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Piles of stacked hardwood logs appear to be on the rise in the state, but for who? What is the market and where are they going? One can only guess they are destined for Asia, and yet history has already proved that such speculated exports make no economical sense.

Back in the Lennon government days, hardwood logs were once piled high and dry at the Burnie wharf.

These logs remained there for seemingly aeons only to decay, but Why?

Well, apparently the government at that time had somewhat loosely organised a couple of ships from Singapore to transport them to an Asian buyer, but at the eleventh hour the dud, seemingly one-sided deal fell through.

Our lamebrain government then obviously didn’t commit to a contract so it just continued to cut forests and pile the logs up on spec. These stacked so-called sawlogs, then dried out and split, and Tasmania procured yet another self-inflicted forestry lemon.

Surprisingly the state wasn’t willing to pay the dubious importers enough to take them away at that moment!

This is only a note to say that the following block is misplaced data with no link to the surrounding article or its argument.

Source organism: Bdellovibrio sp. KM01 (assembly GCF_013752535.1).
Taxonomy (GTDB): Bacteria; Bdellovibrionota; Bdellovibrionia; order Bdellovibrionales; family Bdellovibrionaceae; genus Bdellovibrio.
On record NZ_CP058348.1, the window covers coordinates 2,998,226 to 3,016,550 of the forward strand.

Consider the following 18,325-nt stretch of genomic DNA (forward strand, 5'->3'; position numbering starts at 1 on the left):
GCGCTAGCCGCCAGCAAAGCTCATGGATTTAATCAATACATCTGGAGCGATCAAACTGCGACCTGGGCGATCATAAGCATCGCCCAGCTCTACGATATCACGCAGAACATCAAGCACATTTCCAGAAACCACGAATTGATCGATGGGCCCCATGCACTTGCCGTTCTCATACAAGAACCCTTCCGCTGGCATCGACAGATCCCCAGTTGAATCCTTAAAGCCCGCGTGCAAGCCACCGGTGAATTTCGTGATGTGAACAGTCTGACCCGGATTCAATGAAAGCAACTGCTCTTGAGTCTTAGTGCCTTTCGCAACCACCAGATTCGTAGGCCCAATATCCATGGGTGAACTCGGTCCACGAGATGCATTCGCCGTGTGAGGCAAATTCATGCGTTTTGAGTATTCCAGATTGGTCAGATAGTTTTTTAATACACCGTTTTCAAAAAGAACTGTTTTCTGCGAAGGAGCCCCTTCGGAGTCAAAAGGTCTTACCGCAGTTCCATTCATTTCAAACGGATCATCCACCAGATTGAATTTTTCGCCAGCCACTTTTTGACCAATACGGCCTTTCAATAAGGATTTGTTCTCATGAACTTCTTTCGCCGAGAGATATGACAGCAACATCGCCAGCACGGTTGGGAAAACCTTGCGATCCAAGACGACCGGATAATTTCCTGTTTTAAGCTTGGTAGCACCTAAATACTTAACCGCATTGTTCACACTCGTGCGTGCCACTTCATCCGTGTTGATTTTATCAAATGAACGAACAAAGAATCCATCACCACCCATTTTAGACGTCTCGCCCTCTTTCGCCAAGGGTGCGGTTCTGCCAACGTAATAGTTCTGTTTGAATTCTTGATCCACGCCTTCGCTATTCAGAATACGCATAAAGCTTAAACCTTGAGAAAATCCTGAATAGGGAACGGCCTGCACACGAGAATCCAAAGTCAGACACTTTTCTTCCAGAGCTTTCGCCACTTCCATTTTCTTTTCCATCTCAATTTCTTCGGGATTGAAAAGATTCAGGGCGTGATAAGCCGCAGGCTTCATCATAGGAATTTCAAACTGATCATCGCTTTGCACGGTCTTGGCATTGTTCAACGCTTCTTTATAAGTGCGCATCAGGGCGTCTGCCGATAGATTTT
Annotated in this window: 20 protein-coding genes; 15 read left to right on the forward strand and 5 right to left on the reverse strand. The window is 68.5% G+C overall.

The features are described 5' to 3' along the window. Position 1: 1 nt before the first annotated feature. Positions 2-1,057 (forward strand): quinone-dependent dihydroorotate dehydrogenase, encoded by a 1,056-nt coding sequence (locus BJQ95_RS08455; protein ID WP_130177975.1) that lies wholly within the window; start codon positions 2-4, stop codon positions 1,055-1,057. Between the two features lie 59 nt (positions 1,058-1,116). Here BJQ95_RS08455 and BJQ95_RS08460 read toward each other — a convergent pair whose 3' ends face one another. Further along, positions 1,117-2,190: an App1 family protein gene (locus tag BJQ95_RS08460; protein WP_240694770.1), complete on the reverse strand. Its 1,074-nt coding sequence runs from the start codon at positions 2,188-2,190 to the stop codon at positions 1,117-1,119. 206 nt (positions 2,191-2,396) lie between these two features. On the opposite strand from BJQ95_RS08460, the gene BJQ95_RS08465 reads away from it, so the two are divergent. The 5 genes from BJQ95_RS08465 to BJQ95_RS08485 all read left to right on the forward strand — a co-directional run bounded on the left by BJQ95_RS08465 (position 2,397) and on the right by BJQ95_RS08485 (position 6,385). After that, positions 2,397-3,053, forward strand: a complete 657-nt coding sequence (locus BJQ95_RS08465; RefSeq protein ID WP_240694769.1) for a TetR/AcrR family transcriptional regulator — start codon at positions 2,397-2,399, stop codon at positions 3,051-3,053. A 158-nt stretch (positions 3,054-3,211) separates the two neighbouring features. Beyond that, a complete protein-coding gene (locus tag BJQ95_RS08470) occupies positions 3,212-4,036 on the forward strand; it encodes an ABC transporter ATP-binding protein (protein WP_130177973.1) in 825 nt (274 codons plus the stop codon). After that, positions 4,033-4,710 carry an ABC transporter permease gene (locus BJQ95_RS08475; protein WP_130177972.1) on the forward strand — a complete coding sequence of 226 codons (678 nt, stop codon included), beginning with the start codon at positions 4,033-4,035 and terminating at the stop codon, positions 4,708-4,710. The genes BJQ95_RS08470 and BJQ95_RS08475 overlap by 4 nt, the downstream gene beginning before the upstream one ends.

Meanwhile hardwood logs are beginning to pile up at Burnie again. This time in a compound near the Emu River.  They are definitely not graded sawlogs as some have bends in them like a snake with a bellyache, so they must be ‘residues’ as Paul Harriss described them.

Obviously the question begs. How is it possible for the state to cut and transport these logs, stack them, then redistribute them to another site or export facility at a later date with belief that multiple handling is going to be profitable?

But that’s exactly what our delusional Forest Minister Guy Barnett is assuring us regarding Forestry’s future - and that is that FT is sustainable and can financially stand on its own feet.

The same modus operandi seems to be in the Liberal minds with the proposed Hobart wharf export concept.

This is apparently going to happen by sliding the logs into a shipping container somehow, probably with the aid of copious amounts of Vaseline.

By using shipping containers, the exporters then become eligible for a $700 per container subsidy under the freight equalisation scheme.

One imagines if the Hobart concept becomes viable then the stockpiled hardwood logs at Burnie may be exported in the same manner?

It would seem exporting hardwood logs at any subsidised cost is inconsequential providing some Liberal or FT crony gets to make a few bucks at the other end.

But even that seems unlikely these days!

*Ted Mead has been campaigning for the preservation of Tasmania’s wilderness for over 35 years. Although it has become a lifetime commitment, he fully comprehends that having our natural areas protected from Bulldozers, Chainsaws and dam builders is only the first step. Defending our wild places from inappropriate and exploitative development seems to be the neo-paradigm of the foreseeable future!